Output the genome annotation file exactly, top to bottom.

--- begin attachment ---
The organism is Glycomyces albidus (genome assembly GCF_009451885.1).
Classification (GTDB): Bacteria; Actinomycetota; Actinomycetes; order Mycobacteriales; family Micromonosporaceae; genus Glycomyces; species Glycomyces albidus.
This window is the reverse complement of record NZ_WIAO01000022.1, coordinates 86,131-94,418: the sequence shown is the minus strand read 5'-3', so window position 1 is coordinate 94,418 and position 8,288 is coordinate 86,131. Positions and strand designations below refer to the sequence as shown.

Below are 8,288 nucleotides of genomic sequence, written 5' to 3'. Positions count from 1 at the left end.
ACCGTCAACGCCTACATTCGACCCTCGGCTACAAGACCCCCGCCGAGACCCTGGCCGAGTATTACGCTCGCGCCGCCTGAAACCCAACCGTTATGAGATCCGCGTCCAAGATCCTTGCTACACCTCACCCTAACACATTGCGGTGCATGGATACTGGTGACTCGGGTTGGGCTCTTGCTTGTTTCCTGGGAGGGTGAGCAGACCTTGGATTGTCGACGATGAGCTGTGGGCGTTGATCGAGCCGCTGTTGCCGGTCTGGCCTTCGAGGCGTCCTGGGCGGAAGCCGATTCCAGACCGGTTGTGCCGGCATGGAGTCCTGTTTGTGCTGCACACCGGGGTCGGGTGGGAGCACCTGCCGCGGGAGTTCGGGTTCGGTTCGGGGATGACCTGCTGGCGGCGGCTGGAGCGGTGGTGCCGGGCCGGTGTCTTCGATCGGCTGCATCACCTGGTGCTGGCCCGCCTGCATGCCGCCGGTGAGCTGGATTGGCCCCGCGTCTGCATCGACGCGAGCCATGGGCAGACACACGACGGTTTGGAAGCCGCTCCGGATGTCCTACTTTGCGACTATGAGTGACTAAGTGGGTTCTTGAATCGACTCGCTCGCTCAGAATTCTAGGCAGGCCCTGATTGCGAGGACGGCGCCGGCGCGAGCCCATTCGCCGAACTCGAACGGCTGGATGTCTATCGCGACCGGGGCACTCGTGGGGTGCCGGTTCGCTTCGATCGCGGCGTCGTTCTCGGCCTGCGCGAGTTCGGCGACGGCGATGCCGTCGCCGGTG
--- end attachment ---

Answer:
The organism is Glycomyces albidus (genome assembly GCF_009451885.1).
Classification (GTDB): Bacteria; Actinomycetota; Actinomycetes; order Mycobacteriales; family Micromonosporaceae; genus Glycomyces; species Glycomyces albidus.
This window is the reverse complement of record NZ_WIAO01000022.1, coordinates 86,131-94,418: the sequence shown is the minus strand read 5'-3', so window position 1 is coordinate 94,418 and position 8,288 is coordinate 86,131. Positions and strand designations below refer to the sequence as shown.

Below are 8,288 nucleotides of genomic sequence, written 5' to 3'. Positions count from 1 at the left end.
ACCGTCAACGCCTACATTCGACCCTCGGCTACAAGACCCCCGCCGAGACCCTGGCCGAGTATTACGCTCGCGCCGCCTGAAACCCAACCGTTATGAGATCCGCGTCCAAGATCCTTGCTACACCTCACCCTAACACATTGCGGTGCATGGATACTGGTGACTCGGGTTGGGCTCTTGCTTGTTTCCTGGGAGGGTGAGCAGACCTTGGATTGTCGACGATGAGCTGTGGGCGTTGATCGAGCCGCTGTTGCCGGTCTGGCCTTCGAGGCGTCCTGGGCGGAAGCCGATTCCAGACCGGTTGTGCCGGCATGGAGTCCTGTTTGTGCTGCACACCGGGGTCGGGTGGGAGCACCTGCCGCGGGAGTTCGGGTTCGGTTCGGGGATGACCTGCTGGCGGCGGCTGGAGCGGTGGTGCCGGGCCGGTGTCTTCGATCGGCTGCATCACCTGGTGCTGGCCCGCCTGCATGCCGCCGGTGAGCTGGATTGGCCCCGCGTCTGCATCGACGCGAGCCATGGGCAGACACACGACGGTTTGGAAGCCGCTCCGGATGTCCTACTTTGCGACTATGAGTGACTAAGTGGGTTCTTGAATCGACTCGCTCGCTCAGAATTCTAGGCAGGCCCTGATTGCGAGGACGGCGCCGGCGCGAGCCCATTCGCCGAACTCGAACGGCTGGATGTCTATCGCGACCGGGGCACTCGTGGGGTGCCGGTTCGCTTCGATCGCGGCGTCGTTCTCGGCCTGCGCGAGTTCGGCGACGGCGATGCCGTCGCCGGTG